Whilst there will always be a need for higher intensive care packages and care homes, new methods of care delivery closer to home need to be properly supported by commissioners to ensure people receive the support they need and prevent them from moving up the care pyramid. The majority of people would rather continue living independently in their home, if given the right support to do so[i].
However despite the growing evidence base for the success of assistive technology, such as telecare, in improving care for users and in delivering care more efficiently in the community, the take-up of telecare nationally is not yet achieving full scale mainstreaming, as in other countries such as Spain.[ii]
A survey was undertaken of ADASS members last year to ascertain what would most help them and their directorates’ to utilise and further embrace assistive technology. This included the identification of areas of concern and need for support that would be helpful to address these.
Work undertaken since then has been wholly informed by that feedback and I’m proud to announce the first phase of a brand new project - a web-based interactive toolkit to demonstrate the role of assistive technology in different contexts.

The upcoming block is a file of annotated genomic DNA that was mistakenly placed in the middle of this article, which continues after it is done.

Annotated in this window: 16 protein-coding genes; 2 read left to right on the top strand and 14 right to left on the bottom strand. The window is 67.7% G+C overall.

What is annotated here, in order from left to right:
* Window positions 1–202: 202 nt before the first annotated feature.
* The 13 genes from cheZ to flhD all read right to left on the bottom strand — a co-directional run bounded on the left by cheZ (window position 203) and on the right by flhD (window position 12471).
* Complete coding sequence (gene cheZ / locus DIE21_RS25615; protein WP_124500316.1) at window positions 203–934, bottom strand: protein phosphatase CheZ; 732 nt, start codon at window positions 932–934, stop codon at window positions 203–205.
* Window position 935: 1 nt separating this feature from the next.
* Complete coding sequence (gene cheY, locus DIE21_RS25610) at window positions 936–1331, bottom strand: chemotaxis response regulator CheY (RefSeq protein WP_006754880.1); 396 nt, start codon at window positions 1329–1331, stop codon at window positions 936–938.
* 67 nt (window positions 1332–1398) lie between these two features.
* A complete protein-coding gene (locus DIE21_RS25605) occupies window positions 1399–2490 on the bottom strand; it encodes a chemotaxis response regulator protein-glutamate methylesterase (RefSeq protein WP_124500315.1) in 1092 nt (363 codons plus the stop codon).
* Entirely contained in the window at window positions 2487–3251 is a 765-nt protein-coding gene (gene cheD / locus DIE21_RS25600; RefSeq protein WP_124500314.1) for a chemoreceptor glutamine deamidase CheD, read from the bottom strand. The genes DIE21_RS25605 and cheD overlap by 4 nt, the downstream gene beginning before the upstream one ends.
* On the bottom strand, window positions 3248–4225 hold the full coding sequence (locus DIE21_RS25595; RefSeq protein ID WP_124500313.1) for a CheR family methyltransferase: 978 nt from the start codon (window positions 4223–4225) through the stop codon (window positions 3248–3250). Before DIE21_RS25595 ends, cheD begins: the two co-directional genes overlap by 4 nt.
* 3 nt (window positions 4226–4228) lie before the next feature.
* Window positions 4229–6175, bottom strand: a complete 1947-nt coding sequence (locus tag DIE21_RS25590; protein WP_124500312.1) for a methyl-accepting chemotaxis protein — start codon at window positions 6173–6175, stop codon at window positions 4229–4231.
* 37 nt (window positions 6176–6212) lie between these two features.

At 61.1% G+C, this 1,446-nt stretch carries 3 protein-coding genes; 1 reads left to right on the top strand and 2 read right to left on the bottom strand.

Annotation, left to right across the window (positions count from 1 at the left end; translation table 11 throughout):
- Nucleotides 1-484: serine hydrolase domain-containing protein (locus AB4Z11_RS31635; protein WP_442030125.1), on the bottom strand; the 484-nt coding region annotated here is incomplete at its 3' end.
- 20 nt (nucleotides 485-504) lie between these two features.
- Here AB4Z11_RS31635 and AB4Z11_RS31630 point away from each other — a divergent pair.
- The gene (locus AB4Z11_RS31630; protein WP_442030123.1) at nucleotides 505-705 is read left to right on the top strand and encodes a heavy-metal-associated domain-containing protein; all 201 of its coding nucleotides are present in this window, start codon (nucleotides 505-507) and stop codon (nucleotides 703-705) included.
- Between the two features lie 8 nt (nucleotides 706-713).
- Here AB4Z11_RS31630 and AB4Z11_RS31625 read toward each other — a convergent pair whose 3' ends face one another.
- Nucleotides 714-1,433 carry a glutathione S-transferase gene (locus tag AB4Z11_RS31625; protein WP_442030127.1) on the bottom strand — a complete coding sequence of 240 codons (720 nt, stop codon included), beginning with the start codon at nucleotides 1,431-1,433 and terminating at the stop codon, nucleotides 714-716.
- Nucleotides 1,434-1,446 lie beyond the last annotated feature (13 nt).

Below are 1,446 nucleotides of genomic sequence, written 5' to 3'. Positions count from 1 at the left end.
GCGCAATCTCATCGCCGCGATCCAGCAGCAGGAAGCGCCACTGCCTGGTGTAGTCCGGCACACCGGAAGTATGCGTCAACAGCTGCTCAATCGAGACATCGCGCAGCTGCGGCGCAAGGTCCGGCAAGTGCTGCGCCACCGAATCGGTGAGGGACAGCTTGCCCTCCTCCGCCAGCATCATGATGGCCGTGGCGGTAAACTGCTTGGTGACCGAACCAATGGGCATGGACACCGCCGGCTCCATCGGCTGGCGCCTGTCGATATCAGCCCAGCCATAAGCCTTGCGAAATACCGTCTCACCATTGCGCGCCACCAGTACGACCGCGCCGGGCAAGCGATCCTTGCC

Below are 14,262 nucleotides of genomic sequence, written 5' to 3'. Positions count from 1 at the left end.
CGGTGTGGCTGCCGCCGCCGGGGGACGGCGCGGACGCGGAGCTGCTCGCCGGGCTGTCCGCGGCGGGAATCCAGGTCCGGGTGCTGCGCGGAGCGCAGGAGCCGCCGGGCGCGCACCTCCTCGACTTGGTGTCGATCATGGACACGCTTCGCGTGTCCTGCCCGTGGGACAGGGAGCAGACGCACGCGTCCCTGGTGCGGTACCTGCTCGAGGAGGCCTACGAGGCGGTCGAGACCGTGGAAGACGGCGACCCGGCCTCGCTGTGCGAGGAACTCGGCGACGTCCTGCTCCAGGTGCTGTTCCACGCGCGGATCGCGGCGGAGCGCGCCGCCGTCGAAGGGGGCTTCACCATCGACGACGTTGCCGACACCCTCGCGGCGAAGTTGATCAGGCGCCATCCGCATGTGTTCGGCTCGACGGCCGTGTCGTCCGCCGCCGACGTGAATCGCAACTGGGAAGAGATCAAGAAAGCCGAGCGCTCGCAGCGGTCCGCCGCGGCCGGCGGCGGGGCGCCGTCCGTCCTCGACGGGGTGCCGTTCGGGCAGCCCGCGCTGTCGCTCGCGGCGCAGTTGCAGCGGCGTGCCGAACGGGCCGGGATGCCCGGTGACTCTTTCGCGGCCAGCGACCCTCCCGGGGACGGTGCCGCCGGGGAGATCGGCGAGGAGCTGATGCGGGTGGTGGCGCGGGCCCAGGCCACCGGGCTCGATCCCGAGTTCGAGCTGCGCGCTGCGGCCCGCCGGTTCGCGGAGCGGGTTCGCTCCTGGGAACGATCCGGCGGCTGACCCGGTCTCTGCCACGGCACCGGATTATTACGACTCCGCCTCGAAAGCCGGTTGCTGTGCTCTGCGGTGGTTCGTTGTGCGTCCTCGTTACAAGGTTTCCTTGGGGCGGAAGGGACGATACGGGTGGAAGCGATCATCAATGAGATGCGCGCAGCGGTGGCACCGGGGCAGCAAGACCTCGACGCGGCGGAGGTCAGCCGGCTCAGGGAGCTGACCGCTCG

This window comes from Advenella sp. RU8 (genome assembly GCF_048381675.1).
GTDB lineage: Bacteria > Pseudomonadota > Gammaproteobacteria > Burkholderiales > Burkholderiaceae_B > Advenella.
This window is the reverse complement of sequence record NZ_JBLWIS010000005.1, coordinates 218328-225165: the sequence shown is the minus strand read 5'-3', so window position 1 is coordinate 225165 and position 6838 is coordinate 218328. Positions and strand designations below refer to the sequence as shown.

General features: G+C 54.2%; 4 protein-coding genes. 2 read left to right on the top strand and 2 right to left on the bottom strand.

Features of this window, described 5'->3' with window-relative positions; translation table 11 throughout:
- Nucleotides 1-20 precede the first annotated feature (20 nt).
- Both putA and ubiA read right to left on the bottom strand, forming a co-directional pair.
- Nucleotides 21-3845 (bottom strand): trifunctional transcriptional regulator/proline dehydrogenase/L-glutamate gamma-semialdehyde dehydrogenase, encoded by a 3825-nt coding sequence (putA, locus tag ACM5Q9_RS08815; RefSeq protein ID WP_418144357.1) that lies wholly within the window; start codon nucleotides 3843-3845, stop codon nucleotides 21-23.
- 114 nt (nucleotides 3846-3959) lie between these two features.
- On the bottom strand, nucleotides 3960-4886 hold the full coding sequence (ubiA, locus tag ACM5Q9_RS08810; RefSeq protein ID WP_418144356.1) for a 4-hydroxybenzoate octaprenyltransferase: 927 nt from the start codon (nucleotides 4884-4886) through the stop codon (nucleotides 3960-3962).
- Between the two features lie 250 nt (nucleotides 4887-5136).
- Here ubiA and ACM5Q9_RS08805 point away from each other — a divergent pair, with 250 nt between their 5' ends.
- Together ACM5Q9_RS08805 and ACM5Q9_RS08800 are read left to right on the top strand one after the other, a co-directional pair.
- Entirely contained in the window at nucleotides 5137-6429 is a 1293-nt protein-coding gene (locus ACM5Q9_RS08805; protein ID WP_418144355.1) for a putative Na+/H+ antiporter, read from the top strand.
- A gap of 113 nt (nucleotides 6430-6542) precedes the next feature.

Four topics were identified as being of priority interest:
- High cost packages
- Learning Disability
- Prevention and early intervention
- Demand management
This project has commenced with a focus on a small number of authorities, drawing out different approaches and lessons learned whilst also capturing “the art of the possible”, outcomes achieved and benefits realisation.
The toolkit that has been developed explores the extent to which technology has been integral to integrated approaches. The programme examples developed to date relate to Blackburn with Darwen MBC regarding high cost packages of care, Gloucestershire CC with regard to learning disabilities, proactive calling as per the Spanish model and also being trialled by several local authorities in the UK with regard to prevention and early intervention and Leeds City Council/Assisted Living Leeds with regard to demand management.
This toolkit is directed at DASS’s with the hope that it will be shared within departments in order to help to more fully realise the potential of technology enabled care and support.
This is an ongoing project and further contributions will be sought with a view to the final toolkit being launched at ADASS Spring Seminar in 2017.
I believe adult social care has not yet realised the full potential of technology enabled care and I hope that this toolkit goes some way in enabling commissioners to understand the art of the possible.
If you would like to get involved, please do contact us by email - email@example.com.
[i] Department of Health, Building telecare in England, July 2005